As a positivist Comte thought that all of human history was divided into stages, and that the world had, with the turmoil of the French Revolution and the rise of industrialization, entered into a "scientific" stage, which was the final stage. He believed that knowledge would continue to progress to the point where all of humanity's problems could be addressed through critical reasoning. Comte thought that it was time for the old ruling forces to step aside and be replaced by a new elite, steeped in science, to take over. His thinking was a bit like Marx, but he didn't think France's class problems would be overcome by class warfare. He rather thought the two could be bound together through mutual interest if they were rational enough to determine what those were. It's strange that you can't talk about Saint-Simon, since he was so influential in Comte's career.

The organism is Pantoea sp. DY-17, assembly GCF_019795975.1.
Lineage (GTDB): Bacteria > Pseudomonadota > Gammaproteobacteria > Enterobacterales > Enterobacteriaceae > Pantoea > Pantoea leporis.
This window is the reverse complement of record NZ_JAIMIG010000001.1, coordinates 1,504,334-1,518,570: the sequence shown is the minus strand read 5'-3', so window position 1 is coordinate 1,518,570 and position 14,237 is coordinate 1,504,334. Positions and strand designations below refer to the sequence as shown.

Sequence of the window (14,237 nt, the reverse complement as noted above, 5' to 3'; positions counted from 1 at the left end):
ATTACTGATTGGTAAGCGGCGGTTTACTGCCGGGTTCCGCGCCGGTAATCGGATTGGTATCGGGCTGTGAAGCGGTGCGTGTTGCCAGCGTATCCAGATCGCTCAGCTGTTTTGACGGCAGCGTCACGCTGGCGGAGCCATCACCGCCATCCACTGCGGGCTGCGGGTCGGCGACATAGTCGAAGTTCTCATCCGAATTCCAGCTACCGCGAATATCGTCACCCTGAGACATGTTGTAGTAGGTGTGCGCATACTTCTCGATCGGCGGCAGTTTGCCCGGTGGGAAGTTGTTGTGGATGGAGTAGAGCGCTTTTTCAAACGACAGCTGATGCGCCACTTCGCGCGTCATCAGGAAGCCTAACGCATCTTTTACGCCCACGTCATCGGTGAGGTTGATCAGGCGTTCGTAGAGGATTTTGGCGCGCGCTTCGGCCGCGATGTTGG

You want to know about Comte then, not Saint-Simon? From what I remember, Comte was one of the founders of the field of sociology. Basically, at that time the word was changing and human interactions were getting more complex. We needed a way to explore that.